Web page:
It’s something many parents ponder as they observe their little ones sort their toys in unique ways, take their art to great levels, or astound with their gift of the gab: could my child be gifted?
A gifted child is considered to be one who performs at a higher level than the norm for their age, and these advanced abilities can be obvious from as early as infancy and toddlerhood.
So, is giftedness as obvious as a child being an early talker or constructing intricate feats of engineering with their Duplo? Well, while there are no definitive hallmarks of giftedness in young kids, psychologists do look for common characteristics when analysing children. Here are some of the attributes gifted children can have:
Achievement of developmental milestones ahead of schedule
It’s common to see early speaking and walking in gifted children, and some milestones are self-taught, such as reading. Gifted kids often have advanced fine motor skills for their age, such as building and doing puzzles.
The need for a great deal of mental stimulation
This can often be seen from infancy. Babies can become irritated and difficult when they are in one spot for too long, without adequate stimuli to observe. The end result is a boredom-induced meltdown!
A sharp eye for detail
Children who are gifted often notice things and show more interest in the world around them than other kids their age. They often want to know in-depth detail on topics and objects, and ask plenty of questions along the way.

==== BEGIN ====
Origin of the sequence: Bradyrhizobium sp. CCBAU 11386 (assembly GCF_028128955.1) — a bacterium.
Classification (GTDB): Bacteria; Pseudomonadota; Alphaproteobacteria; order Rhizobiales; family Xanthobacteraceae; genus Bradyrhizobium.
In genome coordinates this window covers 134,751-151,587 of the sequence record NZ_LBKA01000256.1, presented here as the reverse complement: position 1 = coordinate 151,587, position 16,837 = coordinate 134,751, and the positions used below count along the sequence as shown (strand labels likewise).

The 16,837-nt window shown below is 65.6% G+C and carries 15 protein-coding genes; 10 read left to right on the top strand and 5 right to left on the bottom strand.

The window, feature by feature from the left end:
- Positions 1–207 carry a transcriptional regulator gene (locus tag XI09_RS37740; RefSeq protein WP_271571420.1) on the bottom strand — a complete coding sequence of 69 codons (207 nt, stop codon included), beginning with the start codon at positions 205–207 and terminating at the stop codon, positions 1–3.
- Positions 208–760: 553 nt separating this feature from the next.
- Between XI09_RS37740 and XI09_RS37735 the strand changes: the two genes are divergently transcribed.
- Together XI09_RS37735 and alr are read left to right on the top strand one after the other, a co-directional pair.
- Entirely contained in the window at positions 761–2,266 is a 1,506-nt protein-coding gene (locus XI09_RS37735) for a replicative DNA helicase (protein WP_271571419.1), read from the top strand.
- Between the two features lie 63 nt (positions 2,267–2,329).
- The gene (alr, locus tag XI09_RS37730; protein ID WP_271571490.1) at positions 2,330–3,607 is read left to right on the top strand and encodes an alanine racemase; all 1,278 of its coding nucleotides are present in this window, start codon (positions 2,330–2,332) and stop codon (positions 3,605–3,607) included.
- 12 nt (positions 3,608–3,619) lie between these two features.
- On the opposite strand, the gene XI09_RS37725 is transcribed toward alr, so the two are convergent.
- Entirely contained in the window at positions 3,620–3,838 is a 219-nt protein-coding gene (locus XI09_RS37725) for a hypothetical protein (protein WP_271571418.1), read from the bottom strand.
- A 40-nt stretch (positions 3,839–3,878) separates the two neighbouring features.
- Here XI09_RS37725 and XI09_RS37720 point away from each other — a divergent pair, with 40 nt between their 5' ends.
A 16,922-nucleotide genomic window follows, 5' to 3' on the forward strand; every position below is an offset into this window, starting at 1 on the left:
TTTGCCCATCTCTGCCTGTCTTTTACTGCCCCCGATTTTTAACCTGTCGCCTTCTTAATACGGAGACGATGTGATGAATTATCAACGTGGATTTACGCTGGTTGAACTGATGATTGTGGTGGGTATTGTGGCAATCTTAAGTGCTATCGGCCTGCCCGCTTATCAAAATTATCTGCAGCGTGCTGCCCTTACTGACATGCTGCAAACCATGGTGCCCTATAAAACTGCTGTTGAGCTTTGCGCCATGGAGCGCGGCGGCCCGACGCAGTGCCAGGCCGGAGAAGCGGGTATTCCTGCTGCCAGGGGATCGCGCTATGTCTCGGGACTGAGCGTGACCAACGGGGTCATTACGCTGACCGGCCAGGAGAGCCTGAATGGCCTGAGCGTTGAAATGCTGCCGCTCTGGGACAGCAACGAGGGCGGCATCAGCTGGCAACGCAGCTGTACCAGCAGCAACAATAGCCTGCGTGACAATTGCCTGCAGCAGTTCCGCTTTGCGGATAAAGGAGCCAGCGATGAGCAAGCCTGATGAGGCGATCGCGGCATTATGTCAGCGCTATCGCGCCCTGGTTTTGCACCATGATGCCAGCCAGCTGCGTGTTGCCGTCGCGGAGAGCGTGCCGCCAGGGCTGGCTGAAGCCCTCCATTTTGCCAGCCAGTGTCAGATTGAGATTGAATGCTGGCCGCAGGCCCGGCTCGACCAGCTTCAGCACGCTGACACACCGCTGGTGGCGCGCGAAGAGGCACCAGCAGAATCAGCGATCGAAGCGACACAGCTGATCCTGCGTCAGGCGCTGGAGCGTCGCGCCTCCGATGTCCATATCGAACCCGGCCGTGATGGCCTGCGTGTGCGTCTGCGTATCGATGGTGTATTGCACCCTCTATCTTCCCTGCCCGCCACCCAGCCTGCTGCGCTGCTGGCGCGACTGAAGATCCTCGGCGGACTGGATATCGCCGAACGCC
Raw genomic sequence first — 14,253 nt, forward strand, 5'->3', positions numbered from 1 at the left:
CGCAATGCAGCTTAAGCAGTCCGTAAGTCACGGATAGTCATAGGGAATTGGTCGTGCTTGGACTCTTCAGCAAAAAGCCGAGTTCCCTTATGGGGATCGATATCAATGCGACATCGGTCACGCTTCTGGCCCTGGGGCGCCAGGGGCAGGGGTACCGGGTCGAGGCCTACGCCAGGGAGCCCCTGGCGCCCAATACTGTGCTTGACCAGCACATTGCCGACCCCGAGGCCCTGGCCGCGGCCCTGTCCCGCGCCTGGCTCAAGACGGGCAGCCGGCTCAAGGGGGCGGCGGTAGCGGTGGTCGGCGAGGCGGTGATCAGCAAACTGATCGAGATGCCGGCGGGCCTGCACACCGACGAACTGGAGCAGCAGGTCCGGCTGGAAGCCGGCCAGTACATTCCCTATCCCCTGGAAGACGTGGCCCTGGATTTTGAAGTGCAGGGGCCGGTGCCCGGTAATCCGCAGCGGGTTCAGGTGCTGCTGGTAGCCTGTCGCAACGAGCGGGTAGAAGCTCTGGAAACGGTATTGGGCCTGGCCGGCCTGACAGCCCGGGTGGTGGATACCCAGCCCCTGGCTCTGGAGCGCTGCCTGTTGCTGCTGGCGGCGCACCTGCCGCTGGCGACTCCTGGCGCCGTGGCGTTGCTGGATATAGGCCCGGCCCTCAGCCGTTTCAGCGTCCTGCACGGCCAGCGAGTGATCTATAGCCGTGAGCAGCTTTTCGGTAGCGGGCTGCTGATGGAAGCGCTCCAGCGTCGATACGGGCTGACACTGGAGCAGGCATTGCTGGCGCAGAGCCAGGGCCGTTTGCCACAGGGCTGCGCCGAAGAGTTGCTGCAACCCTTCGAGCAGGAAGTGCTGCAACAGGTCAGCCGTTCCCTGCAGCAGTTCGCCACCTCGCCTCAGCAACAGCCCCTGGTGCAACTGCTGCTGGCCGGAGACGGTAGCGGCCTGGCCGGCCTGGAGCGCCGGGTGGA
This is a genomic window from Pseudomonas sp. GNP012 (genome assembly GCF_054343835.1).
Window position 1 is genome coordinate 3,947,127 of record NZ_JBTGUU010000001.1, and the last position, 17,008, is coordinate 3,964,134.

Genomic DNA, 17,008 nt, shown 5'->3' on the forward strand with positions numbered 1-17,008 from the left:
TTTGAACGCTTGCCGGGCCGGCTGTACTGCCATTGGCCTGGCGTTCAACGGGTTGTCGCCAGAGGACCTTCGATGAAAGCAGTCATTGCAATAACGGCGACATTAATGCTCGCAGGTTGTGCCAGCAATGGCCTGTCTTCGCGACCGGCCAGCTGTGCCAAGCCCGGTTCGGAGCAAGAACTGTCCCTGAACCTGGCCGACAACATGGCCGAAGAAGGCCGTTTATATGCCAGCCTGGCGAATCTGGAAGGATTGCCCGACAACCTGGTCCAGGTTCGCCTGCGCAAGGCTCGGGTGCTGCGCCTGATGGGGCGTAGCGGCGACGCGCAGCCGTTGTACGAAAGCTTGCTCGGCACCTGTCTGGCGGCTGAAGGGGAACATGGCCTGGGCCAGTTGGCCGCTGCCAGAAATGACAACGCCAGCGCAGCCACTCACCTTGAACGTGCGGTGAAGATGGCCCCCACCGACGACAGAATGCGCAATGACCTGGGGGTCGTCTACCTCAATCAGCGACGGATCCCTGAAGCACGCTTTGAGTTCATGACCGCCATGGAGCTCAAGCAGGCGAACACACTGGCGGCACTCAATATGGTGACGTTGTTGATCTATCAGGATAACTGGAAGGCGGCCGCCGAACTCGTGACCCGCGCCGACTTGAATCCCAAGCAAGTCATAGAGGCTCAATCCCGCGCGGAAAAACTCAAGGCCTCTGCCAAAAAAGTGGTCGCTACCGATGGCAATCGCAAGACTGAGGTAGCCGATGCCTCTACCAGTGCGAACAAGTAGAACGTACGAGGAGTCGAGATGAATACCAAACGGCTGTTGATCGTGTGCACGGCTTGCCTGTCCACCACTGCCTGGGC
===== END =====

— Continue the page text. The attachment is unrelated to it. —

A preference for new things
Gifted children, even infants, become easily bored with familiar objects. Psychological studies, reported here, showed that infants (who were later confirmed to be gifted through IQ testing at the age of eight years) showed an obvious preference for new objects than for familiar ones.
Advanced language skills
The child may not have been an early talker, but has an extensive vocabulary for their age, great ability to reason (and argue!), and feels very comfortable speaking with adults.
Many gifted children are able to retain information very effectively and have excellent recall. As a result they can master skills quickly, like the alphabet and numbers.
Advanced reading skills and a love of books
As a source of information and fuel for imaginations, books are the best friends of many gifted children, and reading is often learnt much earlier than expected. (Like one-year-old Adam who taught himself to use his potty by reading a book on the topic. He was also the youngest ever child to join British Mensa at age two.)
A tendency to go, go go!
Most children under the age of five are like Energizer Bunnies, but in the sense of advanced brain development, gifted children have been seen to be extremely active, investigative and curious.
High levels of emotion and sensitivity
Gifted kids have been seen to be extremely empathetic and show a great deal of caring about situations that other children might not show much interest in.
And then there’s the raisin test
A university study, reported here, found that, when presented with a raisin, children who could resist taking it for one minute would score higher on tests and have a higher IQ than other children by eight years of age. (I wonder if this would still work with an Easter egg?!)
If you suspect your child might be gifted, the AAEGT can help with resources, activities and strategies for you and your child.